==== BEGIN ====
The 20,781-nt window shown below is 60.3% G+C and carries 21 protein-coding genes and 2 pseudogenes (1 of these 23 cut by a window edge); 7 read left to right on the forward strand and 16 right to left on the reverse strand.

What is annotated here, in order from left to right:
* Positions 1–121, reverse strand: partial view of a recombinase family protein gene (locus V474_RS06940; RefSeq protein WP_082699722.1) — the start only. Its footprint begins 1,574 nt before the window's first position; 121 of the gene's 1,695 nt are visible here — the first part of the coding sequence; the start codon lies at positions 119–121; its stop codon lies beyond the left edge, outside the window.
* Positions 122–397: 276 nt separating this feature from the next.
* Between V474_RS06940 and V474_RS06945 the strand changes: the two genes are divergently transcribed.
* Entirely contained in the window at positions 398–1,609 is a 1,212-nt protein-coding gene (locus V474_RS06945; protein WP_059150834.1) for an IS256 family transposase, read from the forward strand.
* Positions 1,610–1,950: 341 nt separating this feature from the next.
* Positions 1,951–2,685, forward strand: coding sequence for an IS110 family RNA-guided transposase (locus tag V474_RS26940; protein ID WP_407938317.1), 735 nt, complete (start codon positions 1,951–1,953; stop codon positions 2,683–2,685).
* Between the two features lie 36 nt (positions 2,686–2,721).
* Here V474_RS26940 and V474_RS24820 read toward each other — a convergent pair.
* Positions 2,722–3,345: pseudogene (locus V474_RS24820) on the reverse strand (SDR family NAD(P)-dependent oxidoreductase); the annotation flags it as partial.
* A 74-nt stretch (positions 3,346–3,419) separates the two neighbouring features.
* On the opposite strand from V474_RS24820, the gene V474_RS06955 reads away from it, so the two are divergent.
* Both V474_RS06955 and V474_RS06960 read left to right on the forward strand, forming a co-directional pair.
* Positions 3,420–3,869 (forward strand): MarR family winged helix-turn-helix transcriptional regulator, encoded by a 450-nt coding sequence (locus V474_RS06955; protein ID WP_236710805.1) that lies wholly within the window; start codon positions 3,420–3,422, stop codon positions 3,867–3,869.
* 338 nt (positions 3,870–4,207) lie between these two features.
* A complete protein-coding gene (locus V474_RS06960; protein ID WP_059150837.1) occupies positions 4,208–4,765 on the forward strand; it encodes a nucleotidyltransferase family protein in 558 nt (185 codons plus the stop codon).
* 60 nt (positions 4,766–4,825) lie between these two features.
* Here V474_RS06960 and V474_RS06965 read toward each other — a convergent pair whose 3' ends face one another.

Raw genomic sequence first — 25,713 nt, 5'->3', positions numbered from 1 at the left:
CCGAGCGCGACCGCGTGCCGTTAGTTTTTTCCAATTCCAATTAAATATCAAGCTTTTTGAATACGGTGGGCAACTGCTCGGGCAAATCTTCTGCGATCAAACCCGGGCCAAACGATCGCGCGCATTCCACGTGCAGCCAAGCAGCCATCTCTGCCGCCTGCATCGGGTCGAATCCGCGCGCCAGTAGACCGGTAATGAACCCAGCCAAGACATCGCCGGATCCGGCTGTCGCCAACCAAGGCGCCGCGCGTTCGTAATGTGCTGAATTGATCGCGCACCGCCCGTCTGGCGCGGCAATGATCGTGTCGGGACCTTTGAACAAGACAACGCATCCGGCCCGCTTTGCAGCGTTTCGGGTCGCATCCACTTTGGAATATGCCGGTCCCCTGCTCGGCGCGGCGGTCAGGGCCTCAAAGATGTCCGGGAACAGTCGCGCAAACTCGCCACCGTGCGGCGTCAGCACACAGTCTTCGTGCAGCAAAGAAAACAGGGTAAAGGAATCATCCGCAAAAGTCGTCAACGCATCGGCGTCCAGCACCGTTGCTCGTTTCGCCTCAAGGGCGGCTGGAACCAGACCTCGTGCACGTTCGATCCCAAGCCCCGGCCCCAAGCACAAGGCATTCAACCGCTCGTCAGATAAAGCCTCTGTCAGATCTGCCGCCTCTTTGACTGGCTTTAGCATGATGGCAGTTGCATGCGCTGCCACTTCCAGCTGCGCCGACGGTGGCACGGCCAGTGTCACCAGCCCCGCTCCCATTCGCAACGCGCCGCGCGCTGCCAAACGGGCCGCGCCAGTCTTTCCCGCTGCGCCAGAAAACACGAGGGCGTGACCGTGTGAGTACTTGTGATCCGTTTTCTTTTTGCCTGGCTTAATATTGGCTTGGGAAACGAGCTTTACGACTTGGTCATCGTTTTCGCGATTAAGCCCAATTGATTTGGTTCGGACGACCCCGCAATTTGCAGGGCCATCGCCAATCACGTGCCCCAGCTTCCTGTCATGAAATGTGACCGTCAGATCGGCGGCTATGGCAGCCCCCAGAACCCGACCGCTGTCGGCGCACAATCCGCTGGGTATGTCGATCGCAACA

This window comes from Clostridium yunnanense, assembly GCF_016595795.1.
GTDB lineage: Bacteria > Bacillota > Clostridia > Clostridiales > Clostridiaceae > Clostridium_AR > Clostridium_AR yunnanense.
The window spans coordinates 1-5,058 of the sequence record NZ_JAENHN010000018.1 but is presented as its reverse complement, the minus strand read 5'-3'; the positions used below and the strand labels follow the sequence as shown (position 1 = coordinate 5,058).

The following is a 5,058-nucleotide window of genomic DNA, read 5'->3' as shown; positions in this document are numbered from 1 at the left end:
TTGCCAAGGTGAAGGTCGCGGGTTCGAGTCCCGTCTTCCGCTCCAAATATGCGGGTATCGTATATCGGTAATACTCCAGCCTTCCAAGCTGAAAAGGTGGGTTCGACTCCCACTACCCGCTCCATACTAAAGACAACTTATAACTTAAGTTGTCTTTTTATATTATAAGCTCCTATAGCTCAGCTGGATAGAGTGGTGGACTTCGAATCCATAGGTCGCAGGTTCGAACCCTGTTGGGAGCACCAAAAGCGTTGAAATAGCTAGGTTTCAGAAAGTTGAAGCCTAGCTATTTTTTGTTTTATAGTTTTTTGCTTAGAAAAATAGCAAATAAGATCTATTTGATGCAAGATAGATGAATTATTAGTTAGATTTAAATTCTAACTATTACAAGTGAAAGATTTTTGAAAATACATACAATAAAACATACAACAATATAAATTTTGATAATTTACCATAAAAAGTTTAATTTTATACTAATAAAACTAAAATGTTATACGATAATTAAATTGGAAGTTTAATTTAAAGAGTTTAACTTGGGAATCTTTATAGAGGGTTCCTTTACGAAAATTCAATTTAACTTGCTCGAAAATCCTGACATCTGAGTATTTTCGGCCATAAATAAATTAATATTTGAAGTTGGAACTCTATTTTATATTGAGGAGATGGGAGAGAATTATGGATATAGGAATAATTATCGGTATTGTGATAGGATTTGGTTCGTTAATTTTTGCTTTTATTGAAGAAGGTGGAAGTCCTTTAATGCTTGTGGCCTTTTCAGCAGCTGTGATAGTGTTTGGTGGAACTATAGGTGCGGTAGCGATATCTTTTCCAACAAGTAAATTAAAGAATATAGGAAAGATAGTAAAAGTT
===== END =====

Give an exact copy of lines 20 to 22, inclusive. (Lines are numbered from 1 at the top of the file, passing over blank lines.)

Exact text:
Raw genomic sequence first — 25,713 nt, 5'->3', positions numbered from 1 at the left:
CCGAGCGCGACCGCGTGCCGTTAGTTTTTTCCAATTCCAATTAAATATCAAGCTTTTTGAATACGGTGGGCAACTGCTCGGGCAAATCTTCTGCGATCAAACCCGGGCCAAACGATCGCGCGCATTCCACGTGCAGCCAAGCAGCCATCTCTGCCGCCTGCATCGGGTCGAATCCGCGCGCCAGTAGACCGGTAATGAACCCAGCCAAGACATCGCCGGATCCGGCTGTCGCCAACCAAGGCGCCGCGCGTTCGTAATGTGCTGAATTGATCGCGCACCGCCCGTCTGGCGCGGCAATGATCGTGTCGGGACCTTTGAACAAGACAACGCATCCGGCCCGCTTTGCAGCGTTTCGGGTCGCATCCACTTTGGAATATGCCGGTCCCCTGCTCGGCGCGGCGGTCAGGGCCTCAAAGATGTCCGGGAACAGTCGCGCAAACTCGCCACCGTGCGGCGTCAGCACACAGTCTTCGTGCAGCAAAGAAAACAGGGTAAAGGAATCATCCGCAAAAGTCGTCAACGCATCGGCGTCCAGCACCGTTGCTCGTTTCGCCTCAAGGGCGGCTGGAACCAGACCTCGTGCACGTTCGATCCCAAGCCCCGGCCCCAAGCACAAGGCATTCAACCGCTCGTCAGATAAAGCCTCTGTCAGATCTGCCGCCTCTTTGACTGGCTTTAGCATGATGGCAGTTGCATGCGCTGCCACTTCCAGCTGCGCCGACGGTGGCACGGCCAGTGTCACCAGCCCCGCTCCCATTCGCAACGCGCCGCGCGCTGCCAAACGGGCCGCGCCAGTCTTTCCCGCTGCGCCAGAAAACACGAGGGCGTGACCGTGTGAGTACTTGTGATCCGTTTTCTTTTTGCCTGGCTTAATATTGGCTTGGGAAACGAGCTTTACGACTTGGTCATCGTTTTCGCGATTAAGCCCAATTGATTTGGTTCGGACGACCCCGCAATTTGCAGGGCCATCGCCAATCACGTGCCCCAGCTTCCTGTCATGAAATGTGACCGTCAGATCGGCGGCTATGGCAGCCCCCAGAACCCGACCGCTGTCGGCGCACAATCCGCTGGGTATGTCGATCGCAACA

This window comes from Clostridium yunnanense, assembly GCF_016595795.1.